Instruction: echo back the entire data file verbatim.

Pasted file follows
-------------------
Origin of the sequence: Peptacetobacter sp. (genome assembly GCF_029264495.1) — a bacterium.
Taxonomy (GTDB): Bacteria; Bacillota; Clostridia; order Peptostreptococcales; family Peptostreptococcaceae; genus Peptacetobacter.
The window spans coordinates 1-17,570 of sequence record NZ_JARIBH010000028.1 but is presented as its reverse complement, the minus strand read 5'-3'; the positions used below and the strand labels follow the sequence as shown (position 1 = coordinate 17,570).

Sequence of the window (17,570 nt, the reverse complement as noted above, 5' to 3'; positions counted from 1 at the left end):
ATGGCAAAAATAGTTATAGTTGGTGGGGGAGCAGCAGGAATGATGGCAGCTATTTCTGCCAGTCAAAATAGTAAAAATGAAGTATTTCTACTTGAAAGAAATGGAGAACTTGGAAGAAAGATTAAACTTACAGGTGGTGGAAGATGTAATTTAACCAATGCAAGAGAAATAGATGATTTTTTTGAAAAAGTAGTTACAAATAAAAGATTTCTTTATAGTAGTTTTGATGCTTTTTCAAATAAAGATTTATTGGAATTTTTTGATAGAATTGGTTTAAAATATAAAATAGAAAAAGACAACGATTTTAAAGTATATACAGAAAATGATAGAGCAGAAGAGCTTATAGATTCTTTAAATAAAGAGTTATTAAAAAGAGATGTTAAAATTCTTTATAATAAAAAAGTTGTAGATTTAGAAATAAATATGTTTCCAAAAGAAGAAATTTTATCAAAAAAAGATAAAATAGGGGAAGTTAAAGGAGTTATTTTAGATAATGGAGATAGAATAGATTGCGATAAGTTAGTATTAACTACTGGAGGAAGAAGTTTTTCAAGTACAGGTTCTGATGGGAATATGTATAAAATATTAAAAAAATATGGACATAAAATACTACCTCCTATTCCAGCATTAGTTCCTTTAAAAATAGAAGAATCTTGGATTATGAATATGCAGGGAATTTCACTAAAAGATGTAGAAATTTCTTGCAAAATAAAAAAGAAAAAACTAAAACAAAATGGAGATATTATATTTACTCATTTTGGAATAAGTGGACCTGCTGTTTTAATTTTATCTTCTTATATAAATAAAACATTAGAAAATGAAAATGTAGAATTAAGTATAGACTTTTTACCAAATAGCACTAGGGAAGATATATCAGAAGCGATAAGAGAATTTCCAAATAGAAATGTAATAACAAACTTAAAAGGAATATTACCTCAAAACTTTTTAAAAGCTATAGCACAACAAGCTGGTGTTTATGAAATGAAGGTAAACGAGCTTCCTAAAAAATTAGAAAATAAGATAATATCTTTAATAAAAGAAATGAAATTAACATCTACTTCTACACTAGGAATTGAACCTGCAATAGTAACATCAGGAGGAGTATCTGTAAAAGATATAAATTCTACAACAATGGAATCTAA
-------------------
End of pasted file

Origin of the sequence: Peptacetobacter sp. (genome assembly GCF_029264495.1) — a bacterium.
Taxonomy (GTDB): Bacteria; Bacillota; Clostridia; order Peptostreptococcales; family Peptostreptococcaceae; genus Peptacetobacter.
The window spans coordinates 1-17,570 of sequence record NZ_JARIBH010000028.1 but is presented as its reverse complement, the minus strand read 5'-3'; the positions used below and the strand labels follow the sequence as shown (position 1 = coordinate 17,570).

Sequence of the window (17,570 nt, the reverse complement as noted above, 5' to 3'; positions counted from 1 at the left end):
ATGGCAAAAATAGTTATAGTTGGTGGGGGAGCAGCAGGAATGATGGCAGCTATTTCTGCCAGTCAAAATAGTAAAAATGAAGTATTTCTACTTGAAAGAAATGGAGAACTTGGAAGAAAGATTAAACTTACAGGTGGTGGAAGATGTAATTTAACCAATGCAAGAGAAATAGATGATTTTTTTGAAAAAGTAGTTACAAATAAAAGATTTCTTTATAGTAGTTTTGATGCTTTTTCAAATAAAGATTTATTGGAATTTTTTGATAGAATTGGTTTAAAATATAAAATAGAAAAAGACAACGATTTTAAAGTATATACAGAAAATGATAGAGCAGAAGAGCTTATAGATTCTTTAAATAAAGAGTTATTAAAAAGAGATGTTAAAATTCTTTATAATAAAAAAGTTGTAGATTTAGAAATAAATATGTTTCCAAAAGAAGAAATTTTATCAAAAAAAGATAAAATAGGGGAAGTTAAAGGAGTTATTTTAGATAATGGAGATAGAATAGATTGCGATAAGTTAGTATTAACTACTGGAGGAAGAAGTTTTTCAAGTACAGGTTCTGATGGGAATATGTATAAAATATTAAAAAAATATGGACATAAAATACTACCTCCTATTCCAGCATTAGTTCCTTTAAAAATAGAAGAATCTTGGATTATGAATATGCAGGGAATTTCACTAAAAGATGTAGAAATTTCTTGCAAAATAAAAAAGAAAAAACTAAAACAAAATGGAGATATTATATTTACTCATTTTGGAATAAGTGGACCTGCTGTTTTAATTTTATCTTCTTATATAAATAAAACATTAGAAAATGAAAATGTAGAATTAAGTATAGACTTTTTACCAAATAGCACTAGGGAAGATATATCAGAAGCGATAAGAGAATTTCCAAATAGAAATGTAATAACAAACTTAAAAGGAATATTACCTCAAAACTTTTTAAAAGCTATAGCACAACAAGCTGGTGTTTATGAAATGAAGGTAAACGAGCTTCCTAAAAAATTAGAAAATAAGATAATATCTTTAATAAAAGAAATGAAATTAACATCTACTTCTACACTAGGAATTGAACCTGCAATAGTAACATCAGGAGGAGTATCTGTAAAAGATATAAATTCTACAACAATGGAATCTAA